30% of UK Companies Affected by Cryptojacking - Survey

A recent survey found 30% of UK businesses were hit by crypto mining malware in a single month. Close to two-thirds of the companies were affected in the past.

Roughly a third of UK companies have encountered cryptocurrency mining malware in a single month, according to a survey commissioned by Citrix and published by Internet of Business. The poll was conducted in May and only covered businesses with more than 250 employees.

Some 38% of the questioned companies think they were never targeted, whereas 59% have experienced some form of cryptojacking in the past. Out of those affected, 80% state the event(s) occurred in the last six months, which is not that surprising given the boom in cryptocurrency prices at the time.

According to the survey, most of the attacks (60%) targeted up to 50 devices, and only 11% have had a scope of more than 100. The broader reach of such an infection has a greater impact on companies’ bottom line. Cryptojacking (or having malware, which uses a portion of your PC or smartphone’s resources to mine cryptocurrencies) slows down the performance and increases the power consumption of your devices.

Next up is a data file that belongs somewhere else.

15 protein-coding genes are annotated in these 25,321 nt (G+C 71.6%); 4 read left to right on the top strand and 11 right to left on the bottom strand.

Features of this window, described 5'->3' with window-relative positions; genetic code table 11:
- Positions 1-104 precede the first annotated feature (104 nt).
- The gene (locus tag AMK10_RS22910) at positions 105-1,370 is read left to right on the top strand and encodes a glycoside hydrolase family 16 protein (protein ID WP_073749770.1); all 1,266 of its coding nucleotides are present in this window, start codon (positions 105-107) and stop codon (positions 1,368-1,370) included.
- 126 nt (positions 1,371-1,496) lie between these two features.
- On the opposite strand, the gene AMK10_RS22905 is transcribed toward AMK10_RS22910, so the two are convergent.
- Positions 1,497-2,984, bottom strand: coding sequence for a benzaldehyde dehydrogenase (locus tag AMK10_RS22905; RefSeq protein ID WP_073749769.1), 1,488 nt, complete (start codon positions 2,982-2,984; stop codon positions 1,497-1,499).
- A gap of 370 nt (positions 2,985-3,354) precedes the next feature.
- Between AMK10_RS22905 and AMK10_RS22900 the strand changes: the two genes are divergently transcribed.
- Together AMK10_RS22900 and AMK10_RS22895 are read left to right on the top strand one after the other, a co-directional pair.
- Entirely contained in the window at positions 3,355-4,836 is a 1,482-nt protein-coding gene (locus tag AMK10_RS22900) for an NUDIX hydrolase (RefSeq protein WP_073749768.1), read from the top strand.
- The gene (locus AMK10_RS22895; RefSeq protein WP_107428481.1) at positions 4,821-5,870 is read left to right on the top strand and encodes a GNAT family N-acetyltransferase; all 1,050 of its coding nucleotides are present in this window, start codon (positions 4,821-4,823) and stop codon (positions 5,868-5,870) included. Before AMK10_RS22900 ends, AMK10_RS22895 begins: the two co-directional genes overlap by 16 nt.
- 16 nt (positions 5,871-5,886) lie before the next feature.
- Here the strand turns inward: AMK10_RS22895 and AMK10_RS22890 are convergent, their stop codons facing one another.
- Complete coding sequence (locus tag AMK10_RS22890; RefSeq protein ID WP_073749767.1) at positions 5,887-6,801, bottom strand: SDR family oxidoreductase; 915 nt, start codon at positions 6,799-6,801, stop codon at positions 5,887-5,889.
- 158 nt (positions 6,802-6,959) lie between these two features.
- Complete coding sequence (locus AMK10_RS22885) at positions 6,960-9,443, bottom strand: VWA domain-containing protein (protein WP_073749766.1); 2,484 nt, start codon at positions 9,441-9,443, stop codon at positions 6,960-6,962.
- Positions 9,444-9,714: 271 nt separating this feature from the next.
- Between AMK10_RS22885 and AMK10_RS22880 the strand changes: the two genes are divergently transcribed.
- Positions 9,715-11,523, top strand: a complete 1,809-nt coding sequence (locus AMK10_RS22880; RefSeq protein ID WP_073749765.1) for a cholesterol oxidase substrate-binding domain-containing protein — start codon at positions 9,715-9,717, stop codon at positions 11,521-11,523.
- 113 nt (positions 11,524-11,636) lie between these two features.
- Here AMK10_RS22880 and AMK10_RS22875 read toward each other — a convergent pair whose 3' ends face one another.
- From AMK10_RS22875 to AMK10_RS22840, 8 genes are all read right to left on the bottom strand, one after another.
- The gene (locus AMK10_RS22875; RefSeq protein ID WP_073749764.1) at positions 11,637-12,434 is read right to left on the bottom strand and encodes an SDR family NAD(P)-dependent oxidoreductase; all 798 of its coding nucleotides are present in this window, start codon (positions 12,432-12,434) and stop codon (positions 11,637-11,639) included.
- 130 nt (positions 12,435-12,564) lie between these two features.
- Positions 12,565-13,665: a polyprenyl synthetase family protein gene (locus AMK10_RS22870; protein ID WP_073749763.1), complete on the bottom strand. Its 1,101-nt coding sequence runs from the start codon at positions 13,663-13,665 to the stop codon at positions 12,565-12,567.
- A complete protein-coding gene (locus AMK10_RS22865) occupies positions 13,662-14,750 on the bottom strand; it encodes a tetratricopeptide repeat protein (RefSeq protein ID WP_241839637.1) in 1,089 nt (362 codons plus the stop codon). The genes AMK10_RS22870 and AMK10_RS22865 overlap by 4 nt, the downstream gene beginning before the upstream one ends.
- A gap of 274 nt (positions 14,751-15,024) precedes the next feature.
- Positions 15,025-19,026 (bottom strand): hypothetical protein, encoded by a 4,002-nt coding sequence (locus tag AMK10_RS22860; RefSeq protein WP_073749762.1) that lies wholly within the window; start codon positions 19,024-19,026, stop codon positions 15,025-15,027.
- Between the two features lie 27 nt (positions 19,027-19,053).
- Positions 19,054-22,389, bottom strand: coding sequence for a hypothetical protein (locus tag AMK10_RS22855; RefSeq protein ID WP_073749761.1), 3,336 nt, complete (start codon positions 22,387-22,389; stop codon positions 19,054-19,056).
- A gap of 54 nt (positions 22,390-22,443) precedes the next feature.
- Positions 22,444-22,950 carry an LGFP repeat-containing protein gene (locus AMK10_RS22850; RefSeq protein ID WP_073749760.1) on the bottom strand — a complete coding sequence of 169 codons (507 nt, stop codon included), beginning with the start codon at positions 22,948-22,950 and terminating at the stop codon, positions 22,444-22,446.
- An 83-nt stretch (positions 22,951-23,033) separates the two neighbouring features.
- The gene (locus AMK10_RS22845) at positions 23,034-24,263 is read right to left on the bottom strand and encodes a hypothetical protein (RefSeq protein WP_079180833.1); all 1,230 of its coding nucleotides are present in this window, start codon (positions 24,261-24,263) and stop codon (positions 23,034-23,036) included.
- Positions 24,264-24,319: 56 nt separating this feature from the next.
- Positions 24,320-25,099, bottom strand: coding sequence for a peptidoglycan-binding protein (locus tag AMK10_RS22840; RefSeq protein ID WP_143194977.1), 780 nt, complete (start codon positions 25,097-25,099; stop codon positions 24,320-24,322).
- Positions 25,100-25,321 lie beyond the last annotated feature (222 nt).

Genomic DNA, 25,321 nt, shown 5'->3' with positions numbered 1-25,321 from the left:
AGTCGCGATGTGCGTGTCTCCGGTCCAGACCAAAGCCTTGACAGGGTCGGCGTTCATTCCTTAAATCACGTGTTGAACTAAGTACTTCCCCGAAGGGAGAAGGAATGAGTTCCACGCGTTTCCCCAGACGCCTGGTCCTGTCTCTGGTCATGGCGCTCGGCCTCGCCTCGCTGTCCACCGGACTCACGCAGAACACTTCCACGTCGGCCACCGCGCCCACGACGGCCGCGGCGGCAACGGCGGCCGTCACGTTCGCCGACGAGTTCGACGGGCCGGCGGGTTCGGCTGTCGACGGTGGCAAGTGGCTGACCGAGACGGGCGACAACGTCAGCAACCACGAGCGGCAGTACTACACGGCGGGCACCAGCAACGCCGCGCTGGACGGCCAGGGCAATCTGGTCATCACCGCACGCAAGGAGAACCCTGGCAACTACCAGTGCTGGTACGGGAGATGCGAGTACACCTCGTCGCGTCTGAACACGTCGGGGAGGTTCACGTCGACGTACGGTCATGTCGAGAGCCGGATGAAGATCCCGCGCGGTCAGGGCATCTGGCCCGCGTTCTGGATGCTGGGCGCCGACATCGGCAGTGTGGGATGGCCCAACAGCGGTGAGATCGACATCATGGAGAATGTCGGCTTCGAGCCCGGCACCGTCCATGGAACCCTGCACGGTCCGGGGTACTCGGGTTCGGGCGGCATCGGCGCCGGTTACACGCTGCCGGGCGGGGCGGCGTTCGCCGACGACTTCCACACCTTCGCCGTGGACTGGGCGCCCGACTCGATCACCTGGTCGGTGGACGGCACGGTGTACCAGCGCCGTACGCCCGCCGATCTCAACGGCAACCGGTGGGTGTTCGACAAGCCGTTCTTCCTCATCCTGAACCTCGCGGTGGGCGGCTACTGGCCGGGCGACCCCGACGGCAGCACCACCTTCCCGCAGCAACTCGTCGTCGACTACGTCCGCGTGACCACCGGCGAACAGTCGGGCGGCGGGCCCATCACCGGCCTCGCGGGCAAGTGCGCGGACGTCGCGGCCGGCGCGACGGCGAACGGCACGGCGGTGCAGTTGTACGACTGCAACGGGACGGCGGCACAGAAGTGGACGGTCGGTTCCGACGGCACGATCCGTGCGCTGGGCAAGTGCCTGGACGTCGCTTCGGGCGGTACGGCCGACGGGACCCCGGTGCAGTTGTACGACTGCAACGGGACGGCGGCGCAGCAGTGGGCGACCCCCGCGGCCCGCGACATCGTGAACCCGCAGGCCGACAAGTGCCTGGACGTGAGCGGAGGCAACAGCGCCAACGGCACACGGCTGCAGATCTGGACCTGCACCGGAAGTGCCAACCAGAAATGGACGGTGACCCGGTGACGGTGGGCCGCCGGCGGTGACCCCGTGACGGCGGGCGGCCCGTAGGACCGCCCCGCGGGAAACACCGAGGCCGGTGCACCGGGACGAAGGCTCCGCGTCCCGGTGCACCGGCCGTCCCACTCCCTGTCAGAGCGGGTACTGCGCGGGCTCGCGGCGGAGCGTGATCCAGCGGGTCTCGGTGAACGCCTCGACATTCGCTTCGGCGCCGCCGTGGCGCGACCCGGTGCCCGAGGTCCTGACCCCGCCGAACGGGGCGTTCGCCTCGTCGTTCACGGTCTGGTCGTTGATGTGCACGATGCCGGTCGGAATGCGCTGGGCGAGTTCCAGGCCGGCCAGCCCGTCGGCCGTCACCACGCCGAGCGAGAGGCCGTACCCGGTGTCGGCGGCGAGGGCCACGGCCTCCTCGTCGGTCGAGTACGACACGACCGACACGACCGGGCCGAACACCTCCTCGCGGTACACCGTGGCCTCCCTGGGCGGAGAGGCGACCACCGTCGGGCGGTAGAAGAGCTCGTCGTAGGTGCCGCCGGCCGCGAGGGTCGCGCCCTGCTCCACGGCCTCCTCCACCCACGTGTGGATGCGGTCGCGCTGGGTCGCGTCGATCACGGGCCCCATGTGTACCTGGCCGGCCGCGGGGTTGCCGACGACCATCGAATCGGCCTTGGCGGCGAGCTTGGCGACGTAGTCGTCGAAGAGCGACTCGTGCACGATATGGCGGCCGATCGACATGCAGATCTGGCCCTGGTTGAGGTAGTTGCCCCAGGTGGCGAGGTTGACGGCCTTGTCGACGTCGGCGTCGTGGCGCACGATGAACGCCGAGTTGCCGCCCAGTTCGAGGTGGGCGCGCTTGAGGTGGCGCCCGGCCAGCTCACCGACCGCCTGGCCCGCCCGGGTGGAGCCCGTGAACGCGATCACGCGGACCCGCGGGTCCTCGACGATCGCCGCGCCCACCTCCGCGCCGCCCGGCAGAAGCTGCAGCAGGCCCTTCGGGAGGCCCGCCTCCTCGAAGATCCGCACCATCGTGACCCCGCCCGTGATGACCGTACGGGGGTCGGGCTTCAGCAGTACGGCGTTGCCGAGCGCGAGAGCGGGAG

Only 16% of the respondents found out about the problem due to a noticeable change in their device’s behavior, but another 34% were alerted by employees. Another 38% have detected the issue via their network monitoring tools, and only 7% were caught by anti-malware software packages.

On a positive note, more than two-thirds (67%) of the surveyed companies now apply some form of protective measures. This number is rather high, given the relatively new nature of the problem. This particular threat is here to stay – a new report by the Dutch National Coordinator for Security and Counterterrorism, concluded it is a preferred option for fraudsters.

Other forms of cryptocurrency related scams take a more old-fashioned approach, relying on users’ lack of knowledge. Kaspersky Labs, a leading cybersecurity firm estimates $2.3 million worth of Ether (ETH) were stolen by the various forms of scams, ranging from face ICOs to “giveaways”.